Kenya’s electoral commission has called for patience and calm as it tallies the results of Thursday's re-run presidential election. However, some analysts already fear that the low turnout — just 35 percent compared to nearly 80 percent in the previous poll in August — may undercut the credibility of the results.
The chief of Kenya's electoral commission says 6.5 million voters, about one-third of all registered voters, cast ballots in the election Thursday.
Opposition leader Raila Odinga told his supporters to boycott the vote, and some polling stations looked like ghost towns. Others had lines, but significantly shorter than the original August election. Some were closed entirely due to security concerns.
Murithi Mutiga, the International Crisis Group’s Kenya analyst, said "if this turns out to be the final act in what has been a very dramatic election, it will be a very unsatisfactory conclusion for all sides."
The president, Mutiga added, will "move forward with what seems like a very shaky mandate, without a clear mandate from the people; that’s a very, very low turnout. It’s the lowest turnout in Kenya’s multiparty history. We’ve had six elections since 1992 and the lowest was just about 57 percent. In general, Kenya election turnout levels are always above 65 percent.”
The electoral commission said voting would take place Saturday in four areas of western Kenya where polling was halted due to violent clashes between protesters and security forces.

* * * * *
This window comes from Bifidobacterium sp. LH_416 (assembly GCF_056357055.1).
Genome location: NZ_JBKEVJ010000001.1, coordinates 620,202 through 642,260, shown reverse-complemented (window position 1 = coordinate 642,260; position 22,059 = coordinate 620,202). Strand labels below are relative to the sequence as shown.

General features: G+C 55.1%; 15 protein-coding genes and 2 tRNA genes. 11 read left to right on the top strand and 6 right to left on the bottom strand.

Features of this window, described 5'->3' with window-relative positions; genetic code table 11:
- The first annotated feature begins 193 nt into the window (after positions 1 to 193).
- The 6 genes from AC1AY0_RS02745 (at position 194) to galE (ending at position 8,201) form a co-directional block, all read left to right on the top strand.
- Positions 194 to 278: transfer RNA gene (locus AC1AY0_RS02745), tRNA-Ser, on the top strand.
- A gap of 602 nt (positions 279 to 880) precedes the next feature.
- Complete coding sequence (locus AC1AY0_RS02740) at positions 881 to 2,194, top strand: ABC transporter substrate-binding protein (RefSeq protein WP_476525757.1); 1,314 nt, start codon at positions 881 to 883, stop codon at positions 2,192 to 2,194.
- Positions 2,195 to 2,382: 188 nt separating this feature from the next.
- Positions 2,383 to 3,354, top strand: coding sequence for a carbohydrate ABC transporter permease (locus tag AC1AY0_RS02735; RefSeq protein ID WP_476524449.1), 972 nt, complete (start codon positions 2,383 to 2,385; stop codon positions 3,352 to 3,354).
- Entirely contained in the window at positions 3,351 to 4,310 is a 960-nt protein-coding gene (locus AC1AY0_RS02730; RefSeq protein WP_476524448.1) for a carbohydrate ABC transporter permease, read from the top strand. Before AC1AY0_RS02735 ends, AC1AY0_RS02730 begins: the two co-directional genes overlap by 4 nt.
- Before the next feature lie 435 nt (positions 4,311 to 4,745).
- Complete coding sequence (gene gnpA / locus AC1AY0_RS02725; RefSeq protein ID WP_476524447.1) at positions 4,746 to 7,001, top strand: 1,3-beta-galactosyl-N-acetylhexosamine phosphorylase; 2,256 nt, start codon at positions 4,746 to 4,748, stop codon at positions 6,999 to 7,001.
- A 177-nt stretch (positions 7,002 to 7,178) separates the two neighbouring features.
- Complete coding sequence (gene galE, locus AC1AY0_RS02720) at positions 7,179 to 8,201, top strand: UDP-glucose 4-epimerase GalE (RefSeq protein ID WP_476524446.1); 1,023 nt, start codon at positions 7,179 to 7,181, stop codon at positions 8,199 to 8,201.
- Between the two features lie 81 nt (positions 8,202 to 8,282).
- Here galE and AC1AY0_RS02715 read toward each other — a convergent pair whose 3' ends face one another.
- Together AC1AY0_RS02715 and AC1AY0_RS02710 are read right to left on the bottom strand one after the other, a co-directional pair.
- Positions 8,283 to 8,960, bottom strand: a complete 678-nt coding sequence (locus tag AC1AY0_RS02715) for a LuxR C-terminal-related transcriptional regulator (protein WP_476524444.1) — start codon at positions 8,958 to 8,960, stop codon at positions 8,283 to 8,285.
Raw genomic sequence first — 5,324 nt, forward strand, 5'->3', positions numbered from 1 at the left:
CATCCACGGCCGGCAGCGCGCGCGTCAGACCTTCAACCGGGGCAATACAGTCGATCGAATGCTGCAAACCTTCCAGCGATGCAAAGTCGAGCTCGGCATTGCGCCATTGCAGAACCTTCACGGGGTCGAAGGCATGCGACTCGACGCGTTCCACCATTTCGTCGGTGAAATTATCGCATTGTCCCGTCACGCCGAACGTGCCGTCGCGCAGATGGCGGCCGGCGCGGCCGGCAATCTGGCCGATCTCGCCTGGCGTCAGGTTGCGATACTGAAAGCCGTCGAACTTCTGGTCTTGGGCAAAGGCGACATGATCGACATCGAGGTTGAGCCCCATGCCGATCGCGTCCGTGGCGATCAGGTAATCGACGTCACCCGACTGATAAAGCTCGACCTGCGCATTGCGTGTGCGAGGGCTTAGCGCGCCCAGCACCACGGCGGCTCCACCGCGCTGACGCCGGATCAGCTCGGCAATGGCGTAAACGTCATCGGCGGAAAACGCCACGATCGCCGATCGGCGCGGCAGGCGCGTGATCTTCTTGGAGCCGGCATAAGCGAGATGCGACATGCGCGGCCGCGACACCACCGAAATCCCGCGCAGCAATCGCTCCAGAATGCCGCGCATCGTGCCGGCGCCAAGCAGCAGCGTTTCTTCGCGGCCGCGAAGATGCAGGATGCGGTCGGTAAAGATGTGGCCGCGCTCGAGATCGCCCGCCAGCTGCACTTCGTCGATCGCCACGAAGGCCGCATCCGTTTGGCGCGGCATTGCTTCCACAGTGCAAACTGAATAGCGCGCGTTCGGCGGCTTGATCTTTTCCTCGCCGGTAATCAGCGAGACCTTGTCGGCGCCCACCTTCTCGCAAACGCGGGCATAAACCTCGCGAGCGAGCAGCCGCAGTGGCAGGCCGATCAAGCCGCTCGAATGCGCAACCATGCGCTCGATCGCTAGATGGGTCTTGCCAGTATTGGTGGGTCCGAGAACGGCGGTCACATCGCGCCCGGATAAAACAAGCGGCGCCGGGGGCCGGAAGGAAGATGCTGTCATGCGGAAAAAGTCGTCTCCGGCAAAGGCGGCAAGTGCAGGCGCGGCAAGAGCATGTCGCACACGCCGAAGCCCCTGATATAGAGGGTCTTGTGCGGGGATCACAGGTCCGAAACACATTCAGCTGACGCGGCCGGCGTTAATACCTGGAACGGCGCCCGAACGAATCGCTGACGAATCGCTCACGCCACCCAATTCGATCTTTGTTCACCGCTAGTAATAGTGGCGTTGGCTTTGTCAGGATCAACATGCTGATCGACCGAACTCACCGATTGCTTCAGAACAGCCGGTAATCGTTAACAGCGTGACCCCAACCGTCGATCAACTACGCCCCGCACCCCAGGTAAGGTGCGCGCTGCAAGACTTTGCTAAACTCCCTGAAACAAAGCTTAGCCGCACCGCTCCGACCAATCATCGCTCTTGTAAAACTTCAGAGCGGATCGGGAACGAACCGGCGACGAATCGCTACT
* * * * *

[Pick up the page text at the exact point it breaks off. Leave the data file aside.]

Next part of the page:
But late on Friday, the commission said electoral staff would be at risk and postponed the voting to an undetermined future date.
As of mid-afternoon Friday, the IEBC reported that it has received the large majority of official polling station forms and official constituency forms back from the field, but had yet to announce any vote count.
President Uhuru Kenyatta is making his second attempt at re-election. The Supreme Court nullified his victory in the August 8th poll, ruling that the electoral commission had not followed electoral law and the constitution.
Odinga called for several members of the commission to step down and for the polls to be postponed beyond a 60-day deadline announced by the court.
The opposition has not said whether it plans to file a legal challenge the results of Thursday’s election.
Odinga told supporters he would give further “instructions” on Monday.